secret is no hocus-pocus but "the most obvious thing in the world," Mr.
Reading says cryptically.
Mr. Griner finally dug up the orchard's first truffle in 1987, five years after
the trees were planted. He says he screamed so loud that tenants in a
house 100 yards away came out to see if he was all right. Confident it
was the first of many, Mr. Griner ate the truffle on the spot -- "as soon as
I chased the worms out of it."
He was right. The next year he found several and tried to sell them, calling
more than 30 chefs in the San Francisco area, but they all politely
declined to buy. "Then word got back to me that they thought I was
getting them from France and trying to resell them" at higher prices, Mr.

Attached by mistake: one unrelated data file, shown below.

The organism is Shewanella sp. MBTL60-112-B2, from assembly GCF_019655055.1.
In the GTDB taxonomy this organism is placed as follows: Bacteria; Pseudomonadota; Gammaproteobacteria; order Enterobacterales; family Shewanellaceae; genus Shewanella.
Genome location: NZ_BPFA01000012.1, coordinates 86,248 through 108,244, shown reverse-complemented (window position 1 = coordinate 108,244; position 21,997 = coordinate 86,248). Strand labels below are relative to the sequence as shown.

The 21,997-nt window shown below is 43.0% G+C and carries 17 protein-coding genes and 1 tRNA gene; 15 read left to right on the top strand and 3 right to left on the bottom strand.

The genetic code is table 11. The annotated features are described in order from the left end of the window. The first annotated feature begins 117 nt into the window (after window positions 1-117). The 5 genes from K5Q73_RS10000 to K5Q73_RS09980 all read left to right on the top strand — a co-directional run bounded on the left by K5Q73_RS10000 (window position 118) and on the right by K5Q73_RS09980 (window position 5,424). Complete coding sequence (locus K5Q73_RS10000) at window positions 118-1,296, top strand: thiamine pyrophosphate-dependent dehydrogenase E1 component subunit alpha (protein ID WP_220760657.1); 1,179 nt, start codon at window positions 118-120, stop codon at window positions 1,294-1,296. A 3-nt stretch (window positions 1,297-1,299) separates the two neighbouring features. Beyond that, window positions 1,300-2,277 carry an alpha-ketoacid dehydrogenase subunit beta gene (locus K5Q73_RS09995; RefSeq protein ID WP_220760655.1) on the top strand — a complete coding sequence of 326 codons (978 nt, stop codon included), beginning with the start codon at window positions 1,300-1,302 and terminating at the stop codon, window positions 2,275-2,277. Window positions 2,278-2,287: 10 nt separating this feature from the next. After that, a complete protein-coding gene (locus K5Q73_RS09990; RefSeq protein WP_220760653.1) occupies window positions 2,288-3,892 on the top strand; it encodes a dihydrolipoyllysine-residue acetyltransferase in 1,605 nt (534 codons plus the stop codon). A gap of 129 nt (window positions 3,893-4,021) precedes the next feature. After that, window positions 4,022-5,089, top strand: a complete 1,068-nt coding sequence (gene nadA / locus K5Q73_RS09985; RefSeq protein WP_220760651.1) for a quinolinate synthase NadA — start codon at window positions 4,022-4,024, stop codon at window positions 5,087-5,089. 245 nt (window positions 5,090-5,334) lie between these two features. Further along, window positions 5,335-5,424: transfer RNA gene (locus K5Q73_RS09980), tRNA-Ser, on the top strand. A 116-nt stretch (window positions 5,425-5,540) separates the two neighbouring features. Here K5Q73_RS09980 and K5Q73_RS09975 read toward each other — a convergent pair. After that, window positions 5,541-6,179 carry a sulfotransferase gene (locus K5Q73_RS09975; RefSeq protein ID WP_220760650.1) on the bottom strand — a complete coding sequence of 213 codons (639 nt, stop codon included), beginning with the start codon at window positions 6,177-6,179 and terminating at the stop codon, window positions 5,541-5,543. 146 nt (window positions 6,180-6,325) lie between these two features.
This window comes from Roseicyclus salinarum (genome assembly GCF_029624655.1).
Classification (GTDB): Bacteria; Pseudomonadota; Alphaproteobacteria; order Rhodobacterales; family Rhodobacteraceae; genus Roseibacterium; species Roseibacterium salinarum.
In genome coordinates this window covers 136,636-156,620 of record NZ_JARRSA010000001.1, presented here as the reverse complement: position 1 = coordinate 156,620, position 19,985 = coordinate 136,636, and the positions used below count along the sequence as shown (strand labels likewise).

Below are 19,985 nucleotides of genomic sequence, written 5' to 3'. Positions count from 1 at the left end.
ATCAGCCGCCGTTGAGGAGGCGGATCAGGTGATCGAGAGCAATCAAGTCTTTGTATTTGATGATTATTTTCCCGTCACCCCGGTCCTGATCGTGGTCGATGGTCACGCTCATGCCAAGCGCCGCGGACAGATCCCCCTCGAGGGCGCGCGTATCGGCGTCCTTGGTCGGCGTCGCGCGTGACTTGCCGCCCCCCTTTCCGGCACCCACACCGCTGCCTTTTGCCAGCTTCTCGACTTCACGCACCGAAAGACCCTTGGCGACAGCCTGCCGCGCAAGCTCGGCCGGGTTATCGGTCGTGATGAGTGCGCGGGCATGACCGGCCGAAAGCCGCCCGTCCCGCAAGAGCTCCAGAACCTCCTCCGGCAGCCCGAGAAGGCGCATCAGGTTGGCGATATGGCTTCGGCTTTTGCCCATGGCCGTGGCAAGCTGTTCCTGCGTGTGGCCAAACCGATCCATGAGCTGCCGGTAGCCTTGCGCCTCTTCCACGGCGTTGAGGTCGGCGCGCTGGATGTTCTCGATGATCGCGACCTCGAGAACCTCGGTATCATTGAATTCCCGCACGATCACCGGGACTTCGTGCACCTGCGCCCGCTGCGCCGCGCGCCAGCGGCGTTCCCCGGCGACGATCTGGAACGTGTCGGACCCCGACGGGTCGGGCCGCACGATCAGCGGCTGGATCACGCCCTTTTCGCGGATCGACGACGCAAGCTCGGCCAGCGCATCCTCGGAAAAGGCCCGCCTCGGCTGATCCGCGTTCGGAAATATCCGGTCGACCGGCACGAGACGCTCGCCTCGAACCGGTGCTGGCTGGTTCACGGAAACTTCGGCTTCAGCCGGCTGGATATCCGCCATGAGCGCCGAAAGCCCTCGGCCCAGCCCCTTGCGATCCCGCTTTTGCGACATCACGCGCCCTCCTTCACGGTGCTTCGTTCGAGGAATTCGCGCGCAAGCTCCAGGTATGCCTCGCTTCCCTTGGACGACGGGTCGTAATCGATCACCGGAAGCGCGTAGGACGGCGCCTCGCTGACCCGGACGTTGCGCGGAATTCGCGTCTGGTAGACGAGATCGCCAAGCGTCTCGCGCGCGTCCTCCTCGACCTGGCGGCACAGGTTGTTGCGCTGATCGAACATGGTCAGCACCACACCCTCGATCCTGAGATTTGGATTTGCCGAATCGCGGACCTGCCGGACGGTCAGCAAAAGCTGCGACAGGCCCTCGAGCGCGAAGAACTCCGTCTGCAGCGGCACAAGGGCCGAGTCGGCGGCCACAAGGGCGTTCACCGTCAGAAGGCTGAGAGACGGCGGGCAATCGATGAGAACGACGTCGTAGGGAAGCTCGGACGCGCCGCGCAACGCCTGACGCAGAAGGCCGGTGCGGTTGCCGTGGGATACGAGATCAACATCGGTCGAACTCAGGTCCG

Griner says. (Figuring his truffles retained their flavor longer than French
ones, Mr. Griner was charging $900 a pound, nearly triple the going
The big break came last year, when Mr. Griner and his partners caught
the attention of Dafne and Mats Engstrom, owners of California Sunshine
Fine Foods Inc., a San Francisco caviar supplier. Ms. Engstrom was
buying stones to be made into jewelry and happened on Mr. Reading, the
The Engstroms never before had seen a truffle farm, but they have eaten
and studied Mr. Griner's tubers. They are convinced that his claims are
true. Indeed, they have staked their reputation on it by selling the truffles
to prized customers, including Stars Restaurant in San Francisco and The
Four Seasons in New York.
Mr. Griner concedes his currently tiny truffle orchard isn't much of a
threat to the Europeans -- yet. He maintains his truffles are superior in
many ways to the competition, but he won't give details. "I don't want to
scare the French too much," he says.
Back to Joan's clips